The fact that this episode is a fan favorite in season two already says a lot about the quality of that season, doesn't it? In my opinion, this is an utterly overrated episode that may impress you when watching it for the first time, but is plainly unrealistic and idiotic the second time. Of course, not everything is bad about "Peekaboo", so here are all my thoughts about the episode.
Since the scale of the plot is quite narrowed in this episode and two main characters are just completely left out, Vince Gilligan and J. Roberts's screenplay has its focus set entirely on two story parts, one for the each of the two protagonists. Jesse tries to "take care" of the couple that has ripped off his henchman Skinny Pete in the last episode, but soon learns that that endeavor isn't as easy as it sounds, and his colleague Walt (whom he never encounters in this episode, by the way) has to think up new lies in front of his wife for the zillionth time. I don't suppose I have to stress this, but the Jesse arc is about as many times more entertaining as the periodic table has elements in it. And though both parts contain flaws, his is at least thrilling and unpredictable.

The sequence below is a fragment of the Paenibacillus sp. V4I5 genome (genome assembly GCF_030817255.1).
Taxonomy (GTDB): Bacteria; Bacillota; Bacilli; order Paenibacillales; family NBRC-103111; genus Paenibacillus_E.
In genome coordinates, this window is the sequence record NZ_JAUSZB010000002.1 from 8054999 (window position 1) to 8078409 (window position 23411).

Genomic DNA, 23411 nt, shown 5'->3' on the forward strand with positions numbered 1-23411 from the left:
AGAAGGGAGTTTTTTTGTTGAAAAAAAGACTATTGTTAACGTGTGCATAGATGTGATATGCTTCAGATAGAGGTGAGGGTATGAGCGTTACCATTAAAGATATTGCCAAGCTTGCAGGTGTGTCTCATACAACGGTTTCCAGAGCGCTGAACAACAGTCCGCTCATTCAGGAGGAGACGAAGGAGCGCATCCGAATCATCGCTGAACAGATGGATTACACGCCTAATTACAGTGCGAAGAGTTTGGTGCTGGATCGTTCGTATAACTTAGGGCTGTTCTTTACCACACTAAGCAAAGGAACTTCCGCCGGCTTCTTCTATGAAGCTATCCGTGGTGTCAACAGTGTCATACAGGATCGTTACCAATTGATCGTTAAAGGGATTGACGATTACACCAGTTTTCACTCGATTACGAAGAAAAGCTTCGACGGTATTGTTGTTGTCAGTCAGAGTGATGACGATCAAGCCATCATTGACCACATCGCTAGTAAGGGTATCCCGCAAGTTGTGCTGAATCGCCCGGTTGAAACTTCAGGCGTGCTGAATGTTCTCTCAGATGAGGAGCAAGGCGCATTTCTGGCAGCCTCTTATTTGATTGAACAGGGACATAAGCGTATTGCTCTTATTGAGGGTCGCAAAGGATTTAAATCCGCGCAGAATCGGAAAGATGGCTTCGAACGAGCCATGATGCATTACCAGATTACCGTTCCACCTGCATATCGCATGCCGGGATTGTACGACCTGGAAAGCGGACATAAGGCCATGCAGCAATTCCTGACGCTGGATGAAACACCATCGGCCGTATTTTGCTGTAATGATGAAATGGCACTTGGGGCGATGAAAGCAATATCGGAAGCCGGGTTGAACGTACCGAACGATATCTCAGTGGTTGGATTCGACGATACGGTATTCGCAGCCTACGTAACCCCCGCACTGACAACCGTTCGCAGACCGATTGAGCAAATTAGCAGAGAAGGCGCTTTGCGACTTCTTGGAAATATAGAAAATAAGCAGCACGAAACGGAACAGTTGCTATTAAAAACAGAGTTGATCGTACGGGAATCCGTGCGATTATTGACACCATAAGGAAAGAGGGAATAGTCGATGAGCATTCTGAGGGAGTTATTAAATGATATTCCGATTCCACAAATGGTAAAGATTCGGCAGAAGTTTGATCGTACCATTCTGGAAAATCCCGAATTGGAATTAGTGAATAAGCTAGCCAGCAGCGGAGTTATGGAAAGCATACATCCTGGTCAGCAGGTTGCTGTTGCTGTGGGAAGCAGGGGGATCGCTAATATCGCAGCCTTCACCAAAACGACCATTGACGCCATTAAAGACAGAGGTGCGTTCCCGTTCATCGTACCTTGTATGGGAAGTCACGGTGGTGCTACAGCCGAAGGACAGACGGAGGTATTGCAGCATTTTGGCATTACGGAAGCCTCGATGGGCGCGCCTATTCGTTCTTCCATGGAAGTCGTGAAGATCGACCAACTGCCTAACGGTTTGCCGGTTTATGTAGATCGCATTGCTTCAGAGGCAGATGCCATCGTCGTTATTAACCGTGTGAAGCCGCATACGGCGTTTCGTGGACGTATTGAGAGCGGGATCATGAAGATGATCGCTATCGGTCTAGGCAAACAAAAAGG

Jessica Hecht as Gretchen Schwartz is added to the White family tension (can't blame you if you don't remember her from season one, she's freaking boring), but all that did was annoy me. Not ultimately because of her, but just because the whole situation is absolutely nothing new. There's confusion, lies, and anger all of which we've been seeing since Walt began with the meth business and there is just no reason at all to spend 20 minutes on it. The acting didn't feel genuine either which was another point that made it difficult for me to enjoy what I was seeing.
The other half of "Peekaboo" didn't make me feel that way, but it was far from perfect as well: since everything that has to do with Walt is increasingly austere and unfunny, Mr. Gilligan obviously felt that he had to include more jokes when it comes to Jesse. Jokes alone wouldn't have been unfavorable though, it's the silliness that gave me a hard time. The style hovered between a disconcerting portrait of the consequences of meth and over the top acting and screenwriting that ruined it all for me. Okay, I'll be fair: the first time I watched it, I was delighted by the suspense these scenes brought with them, but the second time, all that was left was the frustration at how generic and stupid the finale of this part was. At least, Aaron Paul does an outstanding acting job and we learn interesting things about his character.